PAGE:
Kink.com Overhauls Policies After Deen Abuse Claims
Kink.com has revised its “model bill of rights” following accusations of abuse against adult performer James Deen, some of which is alleged to have happened at the porn company’s headquarters.
The new rules, provided exclusively to Vocativ, emphasize consent, attempt to guard against potential abuses and encourage reporting of any violations of Kink’s guidelines. It also states that performers will be escorted to and from shoots, many of which take place in the company’s home base in San Francisco, a large, castle-like building known as the Armory. “It was important to us that we begin to address at least some of the gray areas that came up last month, and to try to better encourage reporting,” said company spokesperson Michael Stabile.
Incidents in three of the allegations made against Deen in late November and early December also allegedly took place at the Armory. Ashley Fires claimed that Deen sexually assaulted her in a communal bathroom in the Armory. Nicki Blue alleged that Deen, along with another Kink employee, assaulted her in the same building. Lily LaBeau told Vocativ that Deen violated her stated boundaries and hit her so hard that her jaw locked during a Kink shoot.
In addition, Katja Kassin, a performer who previously told The Daily Beast that her boundaries were allegedly trespassed during a shoot that did not involve Deen, revealed to Vocativ that the incident in question happened while filming for Kink. The company is also currently involved in four lawsuits brought by past performers, one of which alleges that Kink failed to protect a model from assault, according to BuzzFeed.
Deen, who faces several other allegations of sexual assault, violence and excessive roughness during performances, has denied the claims against him. Kink, which cut ties with Deen soon after the first allegations arose, has acknowledged that it “may have lapsed” in protecting performers off-set.
“The James Deen allegations launched a period of really intense debate within the Armory about how this happened, and how it could have been prevented,” said Stabile. “Because we come out of a BDSM tradition built on clear consent, and because we’ve always tried to lead the industry in regards to ethical sets and model rights, the stories really shook us. ”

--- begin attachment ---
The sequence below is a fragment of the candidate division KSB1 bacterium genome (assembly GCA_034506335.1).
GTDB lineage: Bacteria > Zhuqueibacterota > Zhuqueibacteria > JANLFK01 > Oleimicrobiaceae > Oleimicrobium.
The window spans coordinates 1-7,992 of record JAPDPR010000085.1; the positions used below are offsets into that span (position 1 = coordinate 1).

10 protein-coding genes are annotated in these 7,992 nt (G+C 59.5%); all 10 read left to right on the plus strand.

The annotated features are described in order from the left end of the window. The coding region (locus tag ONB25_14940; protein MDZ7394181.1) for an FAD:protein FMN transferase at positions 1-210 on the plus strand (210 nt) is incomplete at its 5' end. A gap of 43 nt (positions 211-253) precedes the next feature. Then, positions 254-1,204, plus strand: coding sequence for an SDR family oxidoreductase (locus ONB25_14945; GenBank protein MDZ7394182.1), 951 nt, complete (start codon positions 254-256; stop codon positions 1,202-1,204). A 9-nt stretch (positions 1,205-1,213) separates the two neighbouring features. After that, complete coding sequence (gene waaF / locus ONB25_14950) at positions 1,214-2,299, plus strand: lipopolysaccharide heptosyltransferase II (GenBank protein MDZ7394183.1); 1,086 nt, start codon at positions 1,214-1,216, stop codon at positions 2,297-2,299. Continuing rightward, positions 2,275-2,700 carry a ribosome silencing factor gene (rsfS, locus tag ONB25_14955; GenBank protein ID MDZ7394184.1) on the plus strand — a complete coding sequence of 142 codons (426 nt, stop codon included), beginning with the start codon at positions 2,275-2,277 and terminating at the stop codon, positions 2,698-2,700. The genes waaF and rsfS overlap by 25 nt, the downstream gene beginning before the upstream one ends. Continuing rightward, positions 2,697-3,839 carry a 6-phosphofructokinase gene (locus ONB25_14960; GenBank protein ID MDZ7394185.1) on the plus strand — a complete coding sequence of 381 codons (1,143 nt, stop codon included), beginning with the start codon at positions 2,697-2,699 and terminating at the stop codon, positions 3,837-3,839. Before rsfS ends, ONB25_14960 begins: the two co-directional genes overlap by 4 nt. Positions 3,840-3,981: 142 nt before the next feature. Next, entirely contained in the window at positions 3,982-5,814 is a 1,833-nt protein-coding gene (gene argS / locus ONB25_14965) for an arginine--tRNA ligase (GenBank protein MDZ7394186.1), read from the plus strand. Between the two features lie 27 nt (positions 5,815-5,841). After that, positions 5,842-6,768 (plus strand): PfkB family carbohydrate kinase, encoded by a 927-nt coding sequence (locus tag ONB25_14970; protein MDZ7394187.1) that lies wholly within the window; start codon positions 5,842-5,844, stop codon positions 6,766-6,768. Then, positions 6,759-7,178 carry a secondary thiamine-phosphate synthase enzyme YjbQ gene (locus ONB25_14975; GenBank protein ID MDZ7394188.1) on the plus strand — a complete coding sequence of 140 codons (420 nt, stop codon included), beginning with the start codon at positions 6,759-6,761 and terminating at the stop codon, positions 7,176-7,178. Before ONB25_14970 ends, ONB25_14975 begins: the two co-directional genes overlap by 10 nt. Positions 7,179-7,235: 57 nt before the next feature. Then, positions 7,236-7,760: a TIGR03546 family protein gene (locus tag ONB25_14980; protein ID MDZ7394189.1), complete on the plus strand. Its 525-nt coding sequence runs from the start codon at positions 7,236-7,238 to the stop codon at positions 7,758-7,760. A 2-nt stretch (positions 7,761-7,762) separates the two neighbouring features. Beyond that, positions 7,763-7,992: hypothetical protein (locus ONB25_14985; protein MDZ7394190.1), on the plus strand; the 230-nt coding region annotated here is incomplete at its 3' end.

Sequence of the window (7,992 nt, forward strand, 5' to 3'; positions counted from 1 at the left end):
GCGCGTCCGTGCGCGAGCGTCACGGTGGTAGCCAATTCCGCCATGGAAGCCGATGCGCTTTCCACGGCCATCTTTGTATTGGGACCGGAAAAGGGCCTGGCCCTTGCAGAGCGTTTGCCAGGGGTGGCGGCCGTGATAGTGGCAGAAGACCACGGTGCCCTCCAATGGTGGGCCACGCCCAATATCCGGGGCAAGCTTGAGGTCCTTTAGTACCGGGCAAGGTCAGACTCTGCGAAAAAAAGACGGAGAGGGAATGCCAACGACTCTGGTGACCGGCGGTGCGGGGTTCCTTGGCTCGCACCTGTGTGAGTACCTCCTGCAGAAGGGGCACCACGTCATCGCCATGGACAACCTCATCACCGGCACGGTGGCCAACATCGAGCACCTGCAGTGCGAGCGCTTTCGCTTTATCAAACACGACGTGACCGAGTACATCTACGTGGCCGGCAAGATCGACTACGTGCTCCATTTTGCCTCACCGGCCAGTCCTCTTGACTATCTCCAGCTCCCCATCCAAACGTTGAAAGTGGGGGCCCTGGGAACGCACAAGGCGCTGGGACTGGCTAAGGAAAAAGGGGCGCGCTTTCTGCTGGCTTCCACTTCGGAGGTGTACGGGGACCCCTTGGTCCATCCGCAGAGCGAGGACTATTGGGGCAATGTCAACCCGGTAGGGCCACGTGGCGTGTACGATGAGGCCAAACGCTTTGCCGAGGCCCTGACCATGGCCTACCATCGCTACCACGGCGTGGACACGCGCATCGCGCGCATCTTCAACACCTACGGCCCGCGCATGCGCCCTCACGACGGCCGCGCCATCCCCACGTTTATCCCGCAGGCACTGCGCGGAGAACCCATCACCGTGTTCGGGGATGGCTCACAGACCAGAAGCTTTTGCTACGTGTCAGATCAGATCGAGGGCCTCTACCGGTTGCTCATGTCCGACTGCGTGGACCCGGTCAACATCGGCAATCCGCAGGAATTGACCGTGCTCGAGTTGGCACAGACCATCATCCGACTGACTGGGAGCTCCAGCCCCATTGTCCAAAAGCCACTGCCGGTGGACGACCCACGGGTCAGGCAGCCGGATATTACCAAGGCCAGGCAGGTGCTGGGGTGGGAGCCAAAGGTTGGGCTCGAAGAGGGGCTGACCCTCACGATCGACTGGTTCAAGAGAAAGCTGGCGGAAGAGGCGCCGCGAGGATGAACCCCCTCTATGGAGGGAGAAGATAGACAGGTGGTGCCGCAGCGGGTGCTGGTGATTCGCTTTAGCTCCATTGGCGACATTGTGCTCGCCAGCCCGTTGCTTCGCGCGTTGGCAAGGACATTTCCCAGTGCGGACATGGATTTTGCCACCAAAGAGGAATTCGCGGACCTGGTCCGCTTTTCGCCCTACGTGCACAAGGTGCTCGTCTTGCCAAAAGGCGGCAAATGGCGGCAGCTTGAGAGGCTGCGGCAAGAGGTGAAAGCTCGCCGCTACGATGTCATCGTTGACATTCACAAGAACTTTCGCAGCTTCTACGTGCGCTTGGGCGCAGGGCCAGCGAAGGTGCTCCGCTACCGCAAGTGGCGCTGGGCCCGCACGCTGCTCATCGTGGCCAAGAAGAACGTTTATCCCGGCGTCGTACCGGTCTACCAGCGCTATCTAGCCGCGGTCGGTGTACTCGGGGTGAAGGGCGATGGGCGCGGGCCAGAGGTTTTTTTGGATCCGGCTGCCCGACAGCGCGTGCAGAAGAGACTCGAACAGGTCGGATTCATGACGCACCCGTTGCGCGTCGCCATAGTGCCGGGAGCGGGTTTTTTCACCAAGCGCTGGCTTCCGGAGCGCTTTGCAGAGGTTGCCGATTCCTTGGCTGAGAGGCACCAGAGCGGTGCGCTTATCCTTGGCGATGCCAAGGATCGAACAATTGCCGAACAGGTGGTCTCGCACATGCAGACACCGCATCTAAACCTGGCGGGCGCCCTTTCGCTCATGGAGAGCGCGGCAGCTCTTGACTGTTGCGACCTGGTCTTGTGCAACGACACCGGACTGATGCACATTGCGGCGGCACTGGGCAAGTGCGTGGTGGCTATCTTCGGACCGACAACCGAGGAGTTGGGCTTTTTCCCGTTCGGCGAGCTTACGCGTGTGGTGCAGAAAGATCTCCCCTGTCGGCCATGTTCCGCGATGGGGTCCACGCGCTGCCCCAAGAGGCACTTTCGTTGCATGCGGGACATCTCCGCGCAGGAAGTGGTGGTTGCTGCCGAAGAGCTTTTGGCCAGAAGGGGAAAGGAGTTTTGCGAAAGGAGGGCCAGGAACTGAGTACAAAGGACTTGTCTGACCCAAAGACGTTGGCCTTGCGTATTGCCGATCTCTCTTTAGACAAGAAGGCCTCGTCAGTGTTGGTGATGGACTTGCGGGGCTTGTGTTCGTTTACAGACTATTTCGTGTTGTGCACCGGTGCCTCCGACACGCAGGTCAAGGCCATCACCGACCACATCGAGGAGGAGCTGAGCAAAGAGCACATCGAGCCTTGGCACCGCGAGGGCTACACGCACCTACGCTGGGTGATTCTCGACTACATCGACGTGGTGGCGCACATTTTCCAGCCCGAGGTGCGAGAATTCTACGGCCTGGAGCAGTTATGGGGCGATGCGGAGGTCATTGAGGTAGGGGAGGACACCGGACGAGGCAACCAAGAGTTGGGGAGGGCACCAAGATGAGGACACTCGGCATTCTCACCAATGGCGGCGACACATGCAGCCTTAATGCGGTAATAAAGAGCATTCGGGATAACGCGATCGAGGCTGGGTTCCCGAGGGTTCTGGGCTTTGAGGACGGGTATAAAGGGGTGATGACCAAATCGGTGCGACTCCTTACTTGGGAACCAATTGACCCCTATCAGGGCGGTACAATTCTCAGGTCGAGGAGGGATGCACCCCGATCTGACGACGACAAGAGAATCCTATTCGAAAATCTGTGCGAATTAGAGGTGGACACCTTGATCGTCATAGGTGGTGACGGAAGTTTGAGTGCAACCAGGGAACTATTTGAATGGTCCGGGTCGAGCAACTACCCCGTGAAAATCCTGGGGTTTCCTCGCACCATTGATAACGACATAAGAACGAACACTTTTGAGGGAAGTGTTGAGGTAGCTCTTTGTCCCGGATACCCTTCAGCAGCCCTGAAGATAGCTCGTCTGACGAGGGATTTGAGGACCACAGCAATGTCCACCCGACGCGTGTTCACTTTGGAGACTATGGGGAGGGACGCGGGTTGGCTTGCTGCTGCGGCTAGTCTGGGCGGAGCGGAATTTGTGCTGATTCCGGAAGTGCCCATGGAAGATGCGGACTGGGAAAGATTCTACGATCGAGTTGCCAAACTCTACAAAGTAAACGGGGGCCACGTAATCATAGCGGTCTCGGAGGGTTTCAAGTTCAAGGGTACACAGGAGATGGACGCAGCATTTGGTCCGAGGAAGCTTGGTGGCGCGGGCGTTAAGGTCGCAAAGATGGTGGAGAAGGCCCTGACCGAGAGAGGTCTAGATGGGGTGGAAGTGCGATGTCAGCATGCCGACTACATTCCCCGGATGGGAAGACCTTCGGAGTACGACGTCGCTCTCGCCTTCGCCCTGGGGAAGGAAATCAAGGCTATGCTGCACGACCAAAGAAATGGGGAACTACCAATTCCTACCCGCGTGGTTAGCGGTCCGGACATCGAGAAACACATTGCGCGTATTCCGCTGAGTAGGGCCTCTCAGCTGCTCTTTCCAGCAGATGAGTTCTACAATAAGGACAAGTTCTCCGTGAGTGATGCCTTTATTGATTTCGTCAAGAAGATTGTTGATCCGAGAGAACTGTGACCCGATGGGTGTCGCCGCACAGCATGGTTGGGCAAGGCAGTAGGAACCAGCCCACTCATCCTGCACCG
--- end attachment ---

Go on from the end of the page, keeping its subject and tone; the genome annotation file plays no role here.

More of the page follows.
The changes made by Kink are reflected in two new documents, both of which all performers, male and female, must sign prior to taking part in any scene produced by the company. One, titled “Model Rights and Responsibilities,” includes several pre-existing protections, including the right to use condoms and employ the safeword “red” during shoots, but now additionally stipulates, “I understand that no one has a right to my body besides me, on-set or off. No one has the right to physical contact with me, on set or off, without my consent.” It also includes a section on reporting, which states:
If any of the above is violated, either explicitly or in spirit, by any staff, performer, crew or visitor, I can and should report it to the talent department. I understand that anything I tell the talent department will be kept confidential, if I request it, except in the case a criminal offense (e.g, sexual assault, theft), in which case law enforcement will need to be contacted.
The document includes contact information for Human Resources and the company’s owner, Peter Acworth, for reporting complaints. It also says that someone from the talent department will meet with performers after each shoot to discuss their experience while on set and in the Armory. In what appears to be a nod to Fires’ allegations, the document states that models will be accompanied “to and from set, and to and from restrooms while on set.” It also says that models have a right to use a private restroom or shower if they request it; many of the facilities in the Armory, which formerly housed the National Guard, are communal.
Another document, titled “Model Expected Behavior Guidelines,” further states, “Consent is inviolable, on-set or off. On-set consent is not off-set consent.” In bolded text it continues, “We do not tolerate any unwanted sexual conduct toward other models, employees, visitors, or contractors in the Armory. Remember, only yes means yes.” It also says that for performers’ safety, they should not “wander or explore the building without a Kink.com employee present.”
Stabile says this is “just the beginning of a process” and that Kink will be updating its shooting guidelines in the coming weeks. He says the goal is for these to be “living documents” that are updated as performers “help us identify places where we can strengthen protections.” Stabile added, “This was spurred by the Deen allegations, certainly, but we want the solution to be much bigger than him. ”